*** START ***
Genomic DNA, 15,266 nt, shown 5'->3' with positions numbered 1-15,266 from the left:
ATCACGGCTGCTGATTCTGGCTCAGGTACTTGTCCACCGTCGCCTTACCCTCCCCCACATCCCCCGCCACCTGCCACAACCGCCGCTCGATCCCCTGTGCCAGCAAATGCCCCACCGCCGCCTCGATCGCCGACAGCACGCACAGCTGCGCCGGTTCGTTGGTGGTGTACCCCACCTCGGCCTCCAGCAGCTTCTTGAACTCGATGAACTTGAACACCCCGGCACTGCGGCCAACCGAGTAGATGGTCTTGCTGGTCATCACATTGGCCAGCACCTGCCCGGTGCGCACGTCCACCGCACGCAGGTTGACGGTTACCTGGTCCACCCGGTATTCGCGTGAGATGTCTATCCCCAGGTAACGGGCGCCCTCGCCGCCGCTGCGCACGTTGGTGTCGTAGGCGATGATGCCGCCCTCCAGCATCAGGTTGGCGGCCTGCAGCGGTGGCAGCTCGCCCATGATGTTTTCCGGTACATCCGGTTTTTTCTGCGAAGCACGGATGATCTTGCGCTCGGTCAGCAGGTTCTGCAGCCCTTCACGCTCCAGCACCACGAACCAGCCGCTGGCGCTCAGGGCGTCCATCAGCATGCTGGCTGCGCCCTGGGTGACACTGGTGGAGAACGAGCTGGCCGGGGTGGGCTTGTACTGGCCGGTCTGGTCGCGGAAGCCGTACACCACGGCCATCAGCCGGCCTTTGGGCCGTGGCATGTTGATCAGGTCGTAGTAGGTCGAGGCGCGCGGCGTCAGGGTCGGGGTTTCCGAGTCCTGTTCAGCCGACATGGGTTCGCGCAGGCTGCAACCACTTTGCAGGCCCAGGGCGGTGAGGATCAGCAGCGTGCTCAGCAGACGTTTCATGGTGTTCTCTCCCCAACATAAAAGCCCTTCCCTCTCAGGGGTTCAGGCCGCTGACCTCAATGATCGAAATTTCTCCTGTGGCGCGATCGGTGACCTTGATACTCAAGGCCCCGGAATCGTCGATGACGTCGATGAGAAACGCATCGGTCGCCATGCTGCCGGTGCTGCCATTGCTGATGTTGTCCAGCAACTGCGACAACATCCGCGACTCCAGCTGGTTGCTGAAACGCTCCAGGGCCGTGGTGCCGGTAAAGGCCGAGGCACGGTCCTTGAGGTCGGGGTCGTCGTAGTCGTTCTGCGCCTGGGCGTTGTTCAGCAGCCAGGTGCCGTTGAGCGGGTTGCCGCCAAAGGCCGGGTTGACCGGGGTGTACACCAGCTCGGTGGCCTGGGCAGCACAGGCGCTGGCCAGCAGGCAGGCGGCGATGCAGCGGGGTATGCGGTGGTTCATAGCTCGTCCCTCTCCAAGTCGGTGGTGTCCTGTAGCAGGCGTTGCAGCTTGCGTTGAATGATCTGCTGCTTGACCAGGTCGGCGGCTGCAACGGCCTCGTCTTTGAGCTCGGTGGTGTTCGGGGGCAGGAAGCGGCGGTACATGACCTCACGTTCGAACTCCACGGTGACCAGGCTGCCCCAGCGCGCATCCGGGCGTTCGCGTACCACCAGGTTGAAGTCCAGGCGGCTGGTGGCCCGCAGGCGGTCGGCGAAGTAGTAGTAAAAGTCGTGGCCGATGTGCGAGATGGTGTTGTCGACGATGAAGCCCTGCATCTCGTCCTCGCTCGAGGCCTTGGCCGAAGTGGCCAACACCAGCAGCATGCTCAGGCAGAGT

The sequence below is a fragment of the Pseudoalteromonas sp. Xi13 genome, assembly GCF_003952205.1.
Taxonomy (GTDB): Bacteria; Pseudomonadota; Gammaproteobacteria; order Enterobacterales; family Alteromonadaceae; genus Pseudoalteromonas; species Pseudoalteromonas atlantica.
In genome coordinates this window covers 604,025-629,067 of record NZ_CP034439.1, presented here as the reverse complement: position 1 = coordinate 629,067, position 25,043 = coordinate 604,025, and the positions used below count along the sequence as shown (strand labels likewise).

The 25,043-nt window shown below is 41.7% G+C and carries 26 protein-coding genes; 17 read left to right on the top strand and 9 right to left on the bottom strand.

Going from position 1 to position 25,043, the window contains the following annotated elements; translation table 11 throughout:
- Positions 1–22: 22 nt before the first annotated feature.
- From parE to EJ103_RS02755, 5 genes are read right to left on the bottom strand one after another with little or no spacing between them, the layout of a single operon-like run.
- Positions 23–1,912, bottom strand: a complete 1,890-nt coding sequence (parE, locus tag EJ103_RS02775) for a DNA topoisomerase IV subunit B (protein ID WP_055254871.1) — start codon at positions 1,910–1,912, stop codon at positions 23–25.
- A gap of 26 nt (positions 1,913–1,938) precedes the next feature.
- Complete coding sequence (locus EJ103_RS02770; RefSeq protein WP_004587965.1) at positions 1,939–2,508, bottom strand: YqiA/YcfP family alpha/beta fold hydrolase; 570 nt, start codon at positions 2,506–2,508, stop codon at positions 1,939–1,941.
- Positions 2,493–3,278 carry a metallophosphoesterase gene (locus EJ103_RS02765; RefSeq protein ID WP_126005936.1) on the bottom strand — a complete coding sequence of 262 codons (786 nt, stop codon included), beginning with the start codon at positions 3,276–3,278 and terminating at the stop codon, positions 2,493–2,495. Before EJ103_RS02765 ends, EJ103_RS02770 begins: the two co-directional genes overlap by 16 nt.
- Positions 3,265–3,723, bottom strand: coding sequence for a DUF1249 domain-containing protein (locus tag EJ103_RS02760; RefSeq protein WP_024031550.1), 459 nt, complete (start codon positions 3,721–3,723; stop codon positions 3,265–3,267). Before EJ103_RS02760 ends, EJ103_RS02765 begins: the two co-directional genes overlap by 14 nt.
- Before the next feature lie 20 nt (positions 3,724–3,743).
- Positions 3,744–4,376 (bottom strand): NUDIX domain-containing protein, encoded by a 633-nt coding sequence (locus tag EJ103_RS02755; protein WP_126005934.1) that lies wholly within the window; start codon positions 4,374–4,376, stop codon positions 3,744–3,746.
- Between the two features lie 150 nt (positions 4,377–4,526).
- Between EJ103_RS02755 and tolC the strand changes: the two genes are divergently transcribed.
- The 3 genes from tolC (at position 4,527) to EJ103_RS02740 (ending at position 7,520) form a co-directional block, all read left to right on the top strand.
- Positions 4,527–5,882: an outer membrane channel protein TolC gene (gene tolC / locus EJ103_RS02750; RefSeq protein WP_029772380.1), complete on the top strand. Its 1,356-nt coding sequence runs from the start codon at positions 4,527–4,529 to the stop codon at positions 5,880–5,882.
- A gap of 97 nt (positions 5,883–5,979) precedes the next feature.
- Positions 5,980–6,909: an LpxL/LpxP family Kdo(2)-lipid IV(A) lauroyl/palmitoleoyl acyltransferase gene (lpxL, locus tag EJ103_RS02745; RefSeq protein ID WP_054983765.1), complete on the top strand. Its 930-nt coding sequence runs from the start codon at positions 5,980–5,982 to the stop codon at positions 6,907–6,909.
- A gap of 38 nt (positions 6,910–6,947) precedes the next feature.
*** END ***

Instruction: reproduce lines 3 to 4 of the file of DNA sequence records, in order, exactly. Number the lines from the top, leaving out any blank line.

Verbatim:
The sequence below is a fragment of the Pseudoalteromonas sp. Xi13 genome, assembly GCF_003952205.1.
Taxonomy (GTDB): Bacteria; Pseudomonadota; Gammaproteobacteria; order Enterobacterales; family Alteromonadaceae; genus Pseudoalteromonas; species Pseudoalteromonas atlantica.